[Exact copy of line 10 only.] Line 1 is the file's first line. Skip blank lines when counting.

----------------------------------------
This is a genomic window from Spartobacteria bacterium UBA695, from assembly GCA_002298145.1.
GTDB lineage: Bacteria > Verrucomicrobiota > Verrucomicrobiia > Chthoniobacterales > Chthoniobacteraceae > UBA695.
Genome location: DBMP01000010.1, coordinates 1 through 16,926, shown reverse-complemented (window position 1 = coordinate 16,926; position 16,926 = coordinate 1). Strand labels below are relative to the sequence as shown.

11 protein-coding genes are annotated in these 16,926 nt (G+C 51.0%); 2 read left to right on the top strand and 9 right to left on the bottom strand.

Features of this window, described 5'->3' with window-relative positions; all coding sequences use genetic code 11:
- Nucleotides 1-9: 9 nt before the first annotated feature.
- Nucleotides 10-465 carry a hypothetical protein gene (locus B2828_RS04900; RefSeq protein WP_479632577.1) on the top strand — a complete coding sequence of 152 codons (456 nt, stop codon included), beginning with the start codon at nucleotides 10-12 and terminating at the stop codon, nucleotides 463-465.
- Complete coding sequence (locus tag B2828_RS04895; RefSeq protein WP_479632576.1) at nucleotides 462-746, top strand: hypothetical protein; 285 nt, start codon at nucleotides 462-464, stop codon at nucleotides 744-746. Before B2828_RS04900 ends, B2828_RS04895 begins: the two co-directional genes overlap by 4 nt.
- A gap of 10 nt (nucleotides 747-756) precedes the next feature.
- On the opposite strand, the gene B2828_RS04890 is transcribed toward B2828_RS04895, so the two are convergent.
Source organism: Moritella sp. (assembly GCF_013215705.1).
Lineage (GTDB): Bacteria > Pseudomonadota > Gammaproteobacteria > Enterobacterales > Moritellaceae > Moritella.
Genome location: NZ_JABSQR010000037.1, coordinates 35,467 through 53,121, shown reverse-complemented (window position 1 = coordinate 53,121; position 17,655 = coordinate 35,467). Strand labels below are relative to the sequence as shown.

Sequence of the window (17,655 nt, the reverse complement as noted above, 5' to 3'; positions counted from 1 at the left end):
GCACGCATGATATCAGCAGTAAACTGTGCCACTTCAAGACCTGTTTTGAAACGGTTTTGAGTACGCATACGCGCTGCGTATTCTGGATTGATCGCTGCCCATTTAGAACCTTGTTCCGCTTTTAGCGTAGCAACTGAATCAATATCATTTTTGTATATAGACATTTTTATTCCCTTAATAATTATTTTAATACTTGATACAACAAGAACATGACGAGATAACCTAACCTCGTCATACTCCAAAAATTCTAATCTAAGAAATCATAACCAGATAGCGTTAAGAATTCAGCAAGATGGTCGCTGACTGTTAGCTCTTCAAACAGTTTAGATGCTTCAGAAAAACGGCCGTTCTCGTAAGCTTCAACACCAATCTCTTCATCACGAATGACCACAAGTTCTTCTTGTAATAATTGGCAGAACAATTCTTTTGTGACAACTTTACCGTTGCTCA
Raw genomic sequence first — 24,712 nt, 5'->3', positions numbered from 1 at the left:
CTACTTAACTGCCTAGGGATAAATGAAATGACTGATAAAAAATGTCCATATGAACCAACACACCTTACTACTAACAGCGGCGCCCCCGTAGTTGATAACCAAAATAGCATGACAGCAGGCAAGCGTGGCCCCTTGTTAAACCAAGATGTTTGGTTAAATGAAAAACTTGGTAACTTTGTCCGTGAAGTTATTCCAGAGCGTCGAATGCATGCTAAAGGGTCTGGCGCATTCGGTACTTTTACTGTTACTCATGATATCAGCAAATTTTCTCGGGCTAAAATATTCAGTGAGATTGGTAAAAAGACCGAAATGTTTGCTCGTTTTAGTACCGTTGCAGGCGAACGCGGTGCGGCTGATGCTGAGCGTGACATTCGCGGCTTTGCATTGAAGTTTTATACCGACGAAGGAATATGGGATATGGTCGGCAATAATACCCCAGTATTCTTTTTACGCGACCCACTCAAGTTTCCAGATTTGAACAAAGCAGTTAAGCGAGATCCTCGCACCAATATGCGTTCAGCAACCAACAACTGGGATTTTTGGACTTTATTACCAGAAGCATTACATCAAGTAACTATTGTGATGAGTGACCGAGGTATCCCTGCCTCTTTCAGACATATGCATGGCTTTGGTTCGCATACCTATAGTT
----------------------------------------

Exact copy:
- On the opposite strand, the gene B2828_RS04890 is transcribed toward B2828_RS04895, so the two are convergent.